Tag Archives: Rooster

How does the rooster fertilize the egg if there is a shell on it?

When a rooster mates with the hens, his sperm make their way to the hens’ oviducts. The eggs are fertilized by the sperm in the oviducts before albumen and shells are formed. Thus, you get fertilized eggs. Broody hens will lay a clutch of a dozen fertile eggs or more during a two-week period, laying one egg per day, and then starts incubating them for about 21 days for these little bundles of joy to hatch! Watch these amazing chicken egg hatching video clips:  

More info

Why does a rooster crow in the morning?

Roosters don’t just crow to mark the start of the day, they can often be heard crowing at any time of day. Ultimately, roosters crow in order to attract hens and to tell other roosters that: “This is my territory, stay out!” They also crow when they hear the sound of another rooster, either on the same farm or one nearby. When one of his hens lays an egg, the rooster might crow to brag when he had conquered a hen. Depending on how much activity surrounds […]

More info

Can hens choose which rooster fertilizes their eggs?

Hens have their own natural ‘morning after pill’ option. Hens mate with many different roosters. If she decides after mating that she doesn’t want a particular rooster’s offspring (usually when he’s lower in the pecking order), she can eject sperm of that specific rooster before fertilization occurs, as has been experimentally shown by numerous researchers (Pizzari and Birkhead, 2000; Dean et al., 2011).  

More info

How long does a hen stay fertile after the rooster is gone?

If the rooster in a flock dies, or is removed, the hen will continue to produce fertile eggs for up to 4 weeks, depending on the breed. This is because there are sperm storage tubules (SSTs or often described ‘sperm nests’) in the oviduct of the hen that collect and store sperm for later fertilization of eggs. These SSTs provide a specific micro–environment to sustain sperm survival and fertilizing potential even after the male is not available.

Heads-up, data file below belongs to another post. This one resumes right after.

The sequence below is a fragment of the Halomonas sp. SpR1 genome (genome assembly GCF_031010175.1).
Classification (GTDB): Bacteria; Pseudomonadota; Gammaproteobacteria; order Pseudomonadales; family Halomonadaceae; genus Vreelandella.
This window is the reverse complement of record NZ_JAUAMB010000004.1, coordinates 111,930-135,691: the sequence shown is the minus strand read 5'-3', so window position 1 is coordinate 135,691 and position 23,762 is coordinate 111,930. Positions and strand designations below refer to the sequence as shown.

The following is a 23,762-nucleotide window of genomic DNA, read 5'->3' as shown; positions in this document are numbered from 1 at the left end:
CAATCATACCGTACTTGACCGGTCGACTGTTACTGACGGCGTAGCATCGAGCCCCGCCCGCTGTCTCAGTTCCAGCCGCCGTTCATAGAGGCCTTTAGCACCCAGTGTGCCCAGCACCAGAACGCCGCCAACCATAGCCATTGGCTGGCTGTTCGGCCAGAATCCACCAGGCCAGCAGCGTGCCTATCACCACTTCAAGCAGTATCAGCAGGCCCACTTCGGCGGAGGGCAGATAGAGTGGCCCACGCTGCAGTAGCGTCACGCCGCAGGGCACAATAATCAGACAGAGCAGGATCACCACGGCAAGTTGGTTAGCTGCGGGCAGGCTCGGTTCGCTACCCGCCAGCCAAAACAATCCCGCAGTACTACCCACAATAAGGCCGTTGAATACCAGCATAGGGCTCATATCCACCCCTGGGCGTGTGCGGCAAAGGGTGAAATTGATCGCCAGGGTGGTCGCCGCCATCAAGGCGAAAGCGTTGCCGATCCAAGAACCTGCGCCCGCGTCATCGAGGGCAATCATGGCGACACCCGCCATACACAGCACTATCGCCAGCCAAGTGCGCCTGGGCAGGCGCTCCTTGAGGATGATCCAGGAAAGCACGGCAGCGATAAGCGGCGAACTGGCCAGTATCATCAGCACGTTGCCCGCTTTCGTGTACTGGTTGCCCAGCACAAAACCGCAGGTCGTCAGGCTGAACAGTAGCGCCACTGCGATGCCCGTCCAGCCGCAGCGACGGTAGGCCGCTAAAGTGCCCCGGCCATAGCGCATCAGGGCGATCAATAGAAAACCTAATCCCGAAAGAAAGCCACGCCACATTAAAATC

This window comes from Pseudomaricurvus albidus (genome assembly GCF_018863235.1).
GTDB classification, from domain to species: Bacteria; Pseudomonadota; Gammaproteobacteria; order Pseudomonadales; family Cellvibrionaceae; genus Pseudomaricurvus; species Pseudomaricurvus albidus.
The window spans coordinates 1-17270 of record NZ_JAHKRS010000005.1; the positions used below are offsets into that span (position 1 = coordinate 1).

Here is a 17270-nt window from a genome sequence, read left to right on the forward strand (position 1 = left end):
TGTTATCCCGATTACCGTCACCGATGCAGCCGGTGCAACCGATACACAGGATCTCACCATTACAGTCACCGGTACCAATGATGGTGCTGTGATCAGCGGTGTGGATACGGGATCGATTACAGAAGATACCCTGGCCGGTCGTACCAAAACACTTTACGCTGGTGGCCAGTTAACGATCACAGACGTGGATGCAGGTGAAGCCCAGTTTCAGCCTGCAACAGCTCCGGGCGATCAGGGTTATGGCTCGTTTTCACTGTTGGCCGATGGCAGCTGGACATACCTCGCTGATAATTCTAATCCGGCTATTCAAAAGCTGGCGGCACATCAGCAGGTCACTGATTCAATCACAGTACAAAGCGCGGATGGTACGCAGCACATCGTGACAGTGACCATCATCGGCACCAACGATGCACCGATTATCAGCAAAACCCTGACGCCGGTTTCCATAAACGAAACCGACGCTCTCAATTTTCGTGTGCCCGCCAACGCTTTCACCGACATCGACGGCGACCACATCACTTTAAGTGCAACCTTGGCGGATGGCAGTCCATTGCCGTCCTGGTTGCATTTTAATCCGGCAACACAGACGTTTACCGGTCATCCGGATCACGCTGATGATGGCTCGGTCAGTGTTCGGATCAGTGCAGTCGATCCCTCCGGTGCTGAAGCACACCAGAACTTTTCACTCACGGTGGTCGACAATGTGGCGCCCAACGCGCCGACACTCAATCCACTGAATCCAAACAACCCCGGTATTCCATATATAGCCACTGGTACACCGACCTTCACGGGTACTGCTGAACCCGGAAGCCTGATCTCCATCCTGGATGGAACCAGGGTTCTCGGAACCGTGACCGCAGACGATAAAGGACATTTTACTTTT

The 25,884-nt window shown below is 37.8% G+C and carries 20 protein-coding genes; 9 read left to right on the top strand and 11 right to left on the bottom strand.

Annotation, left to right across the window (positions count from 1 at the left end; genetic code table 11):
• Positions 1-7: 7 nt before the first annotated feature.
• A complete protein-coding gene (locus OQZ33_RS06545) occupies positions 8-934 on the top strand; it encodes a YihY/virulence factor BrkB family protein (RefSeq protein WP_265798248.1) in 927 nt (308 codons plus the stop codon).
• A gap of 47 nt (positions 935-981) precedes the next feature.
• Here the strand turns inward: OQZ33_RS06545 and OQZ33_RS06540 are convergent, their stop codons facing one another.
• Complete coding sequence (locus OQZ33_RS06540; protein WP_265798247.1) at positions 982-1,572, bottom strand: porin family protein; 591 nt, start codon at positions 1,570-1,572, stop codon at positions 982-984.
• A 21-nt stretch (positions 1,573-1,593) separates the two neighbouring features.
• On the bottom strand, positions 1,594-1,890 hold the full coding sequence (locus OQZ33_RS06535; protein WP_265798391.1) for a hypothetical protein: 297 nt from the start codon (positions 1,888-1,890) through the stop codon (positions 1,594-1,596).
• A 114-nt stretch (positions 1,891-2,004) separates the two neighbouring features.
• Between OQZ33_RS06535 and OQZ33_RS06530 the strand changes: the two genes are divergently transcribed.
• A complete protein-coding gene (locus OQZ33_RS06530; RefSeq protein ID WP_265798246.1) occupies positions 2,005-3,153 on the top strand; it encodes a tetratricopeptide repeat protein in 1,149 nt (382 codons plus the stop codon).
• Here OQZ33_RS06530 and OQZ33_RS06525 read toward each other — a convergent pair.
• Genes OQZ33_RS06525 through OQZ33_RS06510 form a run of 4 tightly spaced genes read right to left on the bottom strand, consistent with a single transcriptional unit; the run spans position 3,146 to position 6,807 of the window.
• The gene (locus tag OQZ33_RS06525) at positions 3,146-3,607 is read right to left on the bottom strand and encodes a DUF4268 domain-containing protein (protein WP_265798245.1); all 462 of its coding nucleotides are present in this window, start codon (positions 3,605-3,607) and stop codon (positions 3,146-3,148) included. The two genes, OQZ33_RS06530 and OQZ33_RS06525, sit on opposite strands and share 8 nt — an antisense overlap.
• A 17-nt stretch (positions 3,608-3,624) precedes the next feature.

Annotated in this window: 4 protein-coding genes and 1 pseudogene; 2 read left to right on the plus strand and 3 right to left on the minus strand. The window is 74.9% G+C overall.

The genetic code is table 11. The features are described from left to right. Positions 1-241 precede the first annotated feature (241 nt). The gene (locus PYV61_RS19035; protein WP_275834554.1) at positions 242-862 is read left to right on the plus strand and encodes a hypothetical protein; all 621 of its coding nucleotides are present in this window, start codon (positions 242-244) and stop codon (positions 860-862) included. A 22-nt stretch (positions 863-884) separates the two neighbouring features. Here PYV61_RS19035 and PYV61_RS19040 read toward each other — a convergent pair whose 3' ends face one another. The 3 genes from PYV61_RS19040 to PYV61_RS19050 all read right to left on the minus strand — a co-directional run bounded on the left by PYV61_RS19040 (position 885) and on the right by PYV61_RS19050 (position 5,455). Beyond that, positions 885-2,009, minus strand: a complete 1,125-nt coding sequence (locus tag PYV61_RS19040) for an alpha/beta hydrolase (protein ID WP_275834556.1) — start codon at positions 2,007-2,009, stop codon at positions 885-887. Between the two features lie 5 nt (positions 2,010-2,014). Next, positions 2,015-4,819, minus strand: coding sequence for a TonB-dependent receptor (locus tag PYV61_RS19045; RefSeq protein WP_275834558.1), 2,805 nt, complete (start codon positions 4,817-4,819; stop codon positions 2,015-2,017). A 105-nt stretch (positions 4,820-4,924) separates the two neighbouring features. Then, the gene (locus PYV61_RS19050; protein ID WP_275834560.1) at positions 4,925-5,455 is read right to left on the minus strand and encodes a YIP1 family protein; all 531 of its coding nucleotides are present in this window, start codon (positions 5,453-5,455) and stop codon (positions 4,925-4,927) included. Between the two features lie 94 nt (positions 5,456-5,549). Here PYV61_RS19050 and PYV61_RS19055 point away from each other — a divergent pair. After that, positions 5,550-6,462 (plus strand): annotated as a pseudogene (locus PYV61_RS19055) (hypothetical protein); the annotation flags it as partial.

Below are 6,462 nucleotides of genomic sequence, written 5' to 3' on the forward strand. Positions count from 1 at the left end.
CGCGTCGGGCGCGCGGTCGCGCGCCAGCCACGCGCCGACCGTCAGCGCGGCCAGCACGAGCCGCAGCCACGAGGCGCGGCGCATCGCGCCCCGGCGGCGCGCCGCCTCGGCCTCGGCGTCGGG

More info

Do chickens have sex to lay eggs? How do chickens mate?

Chickens actually have sex or mate just like other animals do, but not necessarily to lay eggs. This is because once a hen reaches maturity at about 6 months of age, lighting conditions trigger hormones to start the egg laying cycle. She can lay eggs without mating with a male. Egg laying is spurred by hormones, hormones are triggered by environmental factors. If you remove the environmental triggers, you can stop the egg laying. If you hope to add more chicks to your flock, however, you will […]

More info

What are the pros and cons of having a rooster?

Pros They protect the flock. Roosters protect their hens from predators, sounding the alarm when threats appear and defend their own distinct territories. They complete the natural order of the flock. In the words of White Oak Pastures: “Roosters allow a more natural pecking order to develop within the flock. A flock with a rooster has a designated alpha. A flock comprised of only hens, however, will see birds jostling for the alpha position and this causes more discontent amongst the layers. Our hens will also feel […]

More info

Do you need a rooster for a hen to lay eggs?

A hen lays eggs irrespective of the presence of a rooster. A rooster is only necessary if you desire fertilized eggs to raise more chickens. In the egg industry, male chicks are culled shortly after birth as there is little to no use for the males. Many people believe that these male chicks go on to the meat industry where they will be raised for food. This is not the case. People for the Ethical Treatment of Animals (PETA), an American animal rights organization based in Norfolk, Virginia, estimates […]

More info

How can I distinguish a hen and a roo?

Check out the eXtension’s how to distinguish male and female chickens. As a chicken owner of more than 10 years Rachel Evans (from Quora) gives us a quick rundown of the differences between the two: Roosters: Bigger combs and wattles (the fleshy red bits on the face) Pointier neck and “saddle” feathers Longer tails, often with curved feathers Taller and heavier More upright posture, with bigger spurs Crowing usually means a rooster Hens: Smaller combs and wattles Shorter, rounded neck and saddle feathers Shorter tails Smaller More […]

More info